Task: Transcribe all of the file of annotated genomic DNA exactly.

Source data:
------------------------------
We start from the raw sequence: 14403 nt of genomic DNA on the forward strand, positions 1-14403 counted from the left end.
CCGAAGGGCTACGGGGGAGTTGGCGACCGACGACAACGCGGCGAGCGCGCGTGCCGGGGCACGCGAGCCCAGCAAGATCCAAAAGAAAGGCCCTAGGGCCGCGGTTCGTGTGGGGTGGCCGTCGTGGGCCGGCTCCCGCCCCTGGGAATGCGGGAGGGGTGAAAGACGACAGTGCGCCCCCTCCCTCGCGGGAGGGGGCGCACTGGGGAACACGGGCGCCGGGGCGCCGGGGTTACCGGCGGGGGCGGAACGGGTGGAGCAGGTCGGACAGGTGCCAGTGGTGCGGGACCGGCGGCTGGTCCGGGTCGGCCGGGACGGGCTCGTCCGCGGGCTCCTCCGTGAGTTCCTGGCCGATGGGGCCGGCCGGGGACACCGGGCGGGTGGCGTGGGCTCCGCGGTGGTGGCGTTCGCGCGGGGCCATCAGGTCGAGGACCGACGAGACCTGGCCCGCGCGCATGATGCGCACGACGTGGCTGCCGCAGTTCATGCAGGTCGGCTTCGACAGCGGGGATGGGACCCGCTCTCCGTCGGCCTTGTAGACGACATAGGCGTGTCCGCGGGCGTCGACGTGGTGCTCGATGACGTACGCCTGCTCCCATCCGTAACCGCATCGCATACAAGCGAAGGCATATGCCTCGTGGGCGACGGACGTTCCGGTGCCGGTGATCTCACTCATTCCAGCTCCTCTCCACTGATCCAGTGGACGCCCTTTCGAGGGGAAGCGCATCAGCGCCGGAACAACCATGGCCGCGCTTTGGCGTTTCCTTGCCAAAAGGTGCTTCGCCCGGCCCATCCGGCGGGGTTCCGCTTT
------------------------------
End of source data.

We start from the raw sequence: 14403 nt of genomic DNA on the forward strand, positions 1-14403 counted from the left end.
CCGAAGGGCTACGGGGGAGTTGGCGACCGACGACAACGCGGCGAGCGCGCGTGCCGGGGCACGCGAGCCCAGCAAGATCCAAAAGAAAGGCCCTAGGGCCGCGGTTCGTGTGGGGTGGCCGTCGTGGGCCGGCTCCCGCCCCTGGGAATGCGGGAGGGGTGAAAGACGACAGTGCGCCCCCTCCCTCGCGGGAGGGGGCGCACTGGGGAACACGGGCGCCGGGGCGCCGGGGTTACCGGCGGGGGCGGAACGGGTGGAGCAGGTCGGACAGGTGCCAGTGGTGCGGGACCGGCGGCTGGTCCGGGTCGGCCGGGACGGGCTCGTCCGCGGGCTCCTCCGTGAGTTCCTGGCCGATGGGGCCGGCCGGGGACACCGGGCGGGTGGCGTGGGCTCCGCGGTGGTGGCGTTCGCGCGGGGCCATCAGGTCGAGGACCGACGAGACCTGGCCCGCGCGCATGATGCGCACGACGTGGCTGCCGCAGTTCATGCAGGTCGGCTTCGACAGCGGGGATGGGACCCGCTCTCCGTCGGCCTTGTAGACGACATAGGCGTGTCCGCGGGCGTCGACGTGGTGCTCGATGACGTACGCCTGCTCCCATCCGTAACCGCATCGCATACAAGCGAAGGCATATGCCTCGTGGGCGACGGACGTTCCGGTGCCGGTGATCTCACTCATTCCAGCTCCTCTCCACTGATCCAGTGGACGCCCTTTCGAGGGGAAGCGCATCAGCGCCGGAACAACCATGGCCGCGCTTTGGCGTTTCCTTGCCAAAAGGTGCTTCGCCCGGCCCATCCGGCGGGGTTCCGCTTT